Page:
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Analysis of Ipsilateral Functional and Anatomical Associations Between the Nucleus Accumbens Shell and the Lateral Hypothalamus: Relations With Feeding Behaviors

  • Author(s): Urstadt, Kevin
  • Advisor(s): Stanley, Glenn
  • et al.
Abstract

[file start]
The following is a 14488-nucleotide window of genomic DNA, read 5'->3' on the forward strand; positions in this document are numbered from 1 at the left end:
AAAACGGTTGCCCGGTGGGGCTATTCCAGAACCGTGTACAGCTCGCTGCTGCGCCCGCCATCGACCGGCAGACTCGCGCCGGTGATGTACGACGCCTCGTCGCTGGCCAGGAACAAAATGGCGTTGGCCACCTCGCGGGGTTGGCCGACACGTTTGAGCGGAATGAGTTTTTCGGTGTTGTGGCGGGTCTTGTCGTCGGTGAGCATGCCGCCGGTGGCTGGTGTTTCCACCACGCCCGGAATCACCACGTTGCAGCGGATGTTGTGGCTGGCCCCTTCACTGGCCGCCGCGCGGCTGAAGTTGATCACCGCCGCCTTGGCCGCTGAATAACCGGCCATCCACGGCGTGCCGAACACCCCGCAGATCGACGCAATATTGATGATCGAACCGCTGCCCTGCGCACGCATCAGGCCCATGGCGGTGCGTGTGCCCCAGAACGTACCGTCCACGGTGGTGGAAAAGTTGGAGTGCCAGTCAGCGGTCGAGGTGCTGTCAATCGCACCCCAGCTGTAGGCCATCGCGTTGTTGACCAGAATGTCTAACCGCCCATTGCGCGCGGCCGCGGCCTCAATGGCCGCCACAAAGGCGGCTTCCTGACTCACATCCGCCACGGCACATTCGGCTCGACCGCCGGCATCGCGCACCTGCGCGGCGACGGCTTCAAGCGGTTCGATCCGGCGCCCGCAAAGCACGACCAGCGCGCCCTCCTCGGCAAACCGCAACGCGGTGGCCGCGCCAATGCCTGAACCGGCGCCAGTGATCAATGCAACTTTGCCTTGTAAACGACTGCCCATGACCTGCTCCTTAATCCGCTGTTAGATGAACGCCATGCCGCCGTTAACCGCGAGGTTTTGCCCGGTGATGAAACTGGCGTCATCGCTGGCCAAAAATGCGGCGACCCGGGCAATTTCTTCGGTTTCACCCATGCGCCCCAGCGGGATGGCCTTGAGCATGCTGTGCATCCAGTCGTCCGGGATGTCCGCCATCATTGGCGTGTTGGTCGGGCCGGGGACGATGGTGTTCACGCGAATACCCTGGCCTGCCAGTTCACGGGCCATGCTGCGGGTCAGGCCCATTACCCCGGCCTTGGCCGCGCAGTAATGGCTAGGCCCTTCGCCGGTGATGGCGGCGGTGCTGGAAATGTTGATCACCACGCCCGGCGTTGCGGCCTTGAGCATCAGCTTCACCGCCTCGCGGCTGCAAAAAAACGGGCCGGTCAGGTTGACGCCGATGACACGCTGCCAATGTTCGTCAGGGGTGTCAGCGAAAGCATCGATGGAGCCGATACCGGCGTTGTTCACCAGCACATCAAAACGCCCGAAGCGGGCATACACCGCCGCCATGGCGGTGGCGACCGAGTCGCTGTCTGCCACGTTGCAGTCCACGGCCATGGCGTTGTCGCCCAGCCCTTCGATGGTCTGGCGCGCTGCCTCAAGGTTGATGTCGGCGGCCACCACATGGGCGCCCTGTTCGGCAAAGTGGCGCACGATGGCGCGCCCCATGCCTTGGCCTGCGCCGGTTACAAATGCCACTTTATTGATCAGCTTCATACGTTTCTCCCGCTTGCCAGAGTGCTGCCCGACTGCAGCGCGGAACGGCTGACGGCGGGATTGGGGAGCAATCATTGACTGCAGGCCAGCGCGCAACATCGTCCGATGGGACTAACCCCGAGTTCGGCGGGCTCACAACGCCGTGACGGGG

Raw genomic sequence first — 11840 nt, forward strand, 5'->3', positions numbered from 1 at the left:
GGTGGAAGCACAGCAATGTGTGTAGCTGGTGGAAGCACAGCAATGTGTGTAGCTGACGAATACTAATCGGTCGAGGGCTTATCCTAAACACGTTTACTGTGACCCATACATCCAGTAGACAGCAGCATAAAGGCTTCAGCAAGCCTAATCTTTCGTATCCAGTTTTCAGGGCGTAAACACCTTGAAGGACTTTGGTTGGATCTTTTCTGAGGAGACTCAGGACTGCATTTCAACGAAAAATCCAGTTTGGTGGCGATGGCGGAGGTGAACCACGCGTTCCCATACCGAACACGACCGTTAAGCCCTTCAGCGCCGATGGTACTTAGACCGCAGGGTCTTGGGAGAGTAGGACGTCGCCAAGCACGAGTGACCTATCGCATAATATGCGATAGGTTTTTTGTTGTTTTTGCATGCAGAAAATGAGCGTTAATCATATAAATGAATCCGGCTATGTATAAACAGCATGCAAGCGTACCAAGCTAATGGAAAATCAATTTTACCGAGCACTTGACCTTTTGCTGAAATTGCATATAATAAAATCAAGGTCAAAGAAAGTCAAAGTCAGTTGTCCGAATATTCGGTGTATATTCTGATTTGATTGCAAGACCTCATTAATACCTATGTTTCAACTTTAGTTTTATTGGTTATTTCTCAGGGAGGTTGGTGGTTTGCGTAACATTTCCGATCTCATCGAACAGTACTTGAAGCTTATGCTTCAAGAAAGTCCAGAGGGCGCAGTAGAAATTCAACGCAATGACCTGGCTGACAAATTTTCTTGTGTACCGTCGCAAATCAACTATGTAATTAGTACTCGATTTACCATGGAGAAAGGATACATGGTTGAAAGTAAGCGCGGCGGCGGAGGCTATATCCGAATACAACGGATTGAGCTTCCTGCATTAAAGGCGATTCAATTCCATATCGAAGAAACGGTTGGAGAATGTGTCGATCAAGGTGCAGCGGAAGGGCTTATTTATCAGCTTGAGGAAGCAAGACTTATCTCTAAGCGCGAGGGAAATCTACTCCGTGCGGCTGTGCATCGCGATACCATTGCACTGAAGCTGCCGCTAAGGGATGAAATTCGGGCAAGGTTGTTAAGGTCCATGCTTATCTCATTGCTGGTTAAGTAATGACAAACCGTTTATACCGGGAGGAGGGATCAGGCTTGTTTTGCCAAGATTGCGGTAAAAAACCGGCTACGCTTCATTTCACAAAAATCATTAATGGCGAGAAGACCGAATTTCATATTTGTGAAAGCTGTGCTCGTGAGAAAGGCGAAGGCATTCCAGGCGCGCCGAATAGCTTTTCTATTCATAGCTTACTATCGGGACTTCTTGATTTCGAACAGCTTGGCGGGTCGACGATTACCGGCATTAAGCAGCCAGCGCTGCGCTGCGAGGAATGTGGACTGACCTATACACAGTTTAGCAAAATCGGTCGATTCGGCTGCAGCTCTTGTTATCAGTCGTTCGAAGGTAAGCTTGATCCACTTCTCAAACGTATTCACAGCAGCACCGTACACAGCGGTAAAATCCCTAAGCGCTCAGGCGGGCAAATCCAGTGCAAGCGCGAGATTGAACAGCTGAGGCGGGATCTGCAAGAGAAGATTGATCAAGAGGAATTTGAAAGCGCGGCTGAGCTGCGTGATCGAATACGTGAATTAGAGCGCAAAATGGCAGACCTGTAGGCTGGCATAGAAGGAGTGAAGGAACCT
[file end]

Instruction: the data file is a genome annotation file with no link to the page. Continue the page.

The nucleus accumbens shell (AcbSh) and the lateral hypothalamus (LH) are associated in the control of feeding. Functional and anatomical evidence links these two areas in their control of food intake, and further studies implicate glutamate and GABA as major signaling factors in this circuit. However, it is unclear 1. whether inhibition of the LH decreases AcbSh-mediated intake in a behaviorally-specific manner, 2. if this behavioral specificity is regulated by an ipsilateral-only circuit, and 3. what neuron types send feedback signals from the LH to the AcbSh. In this dissertation, the background knowledge of these two areas and their roles in feeding and reward are reviewed. Then, in a series of studies, the three above issues are addressed. The AcbSh was inhibited by unilateral injection of muscimol or DNQX, and the LH was inhibited bilaterally, contralateral, or ipsilateral to the AcbSh injection site with D-AP5 or muscimol. Food intake and behaviors were monitored. Bilateral LH inhibition resulted in decreased AcbSh-mediated intake, but did so by inducing sleep. Contralateral LH inhibition had little effect on AcbSh mediated intake or behaviors, while ipsilateral LH inhibition decreased food intake by selective reducing feeding behavior only. In a separate group of rats, Fluorogold was iontophoretically injected into the AcbSh, and coronal sections with the LH were immunohistochemically stained for orexin, melanin-concentrating hormone (MCH), cocaine and amphetamine-regulated transcript (CART), nesfatin-1, vessicular GABA transporter (VGAT), vessicular glutamate transporters 2 and 3 (VGluT2 & VGluT3), glutamic acid decarboxylase (GAD67), and phospho-STAT3 (pSTAT3). LH neurons projecting to the AcbSh rarely were distributed in the ventrolateral LH, rarely co-localized with orexin, MCH, or pSTAT3 staining, occasionally co-localized with CART or VGluT3, and typically co-localized with nesfatin, VGAT, or GAD67. The body of evidence presented herein demonstrates a feeding-specific descending connection between the AcbSh and the LH, and with anatomical evidence suggests an inhibitory feedback circuit that may rely on decreasing food intake by acting on AcbSh sites that regulate aversive behaviors.

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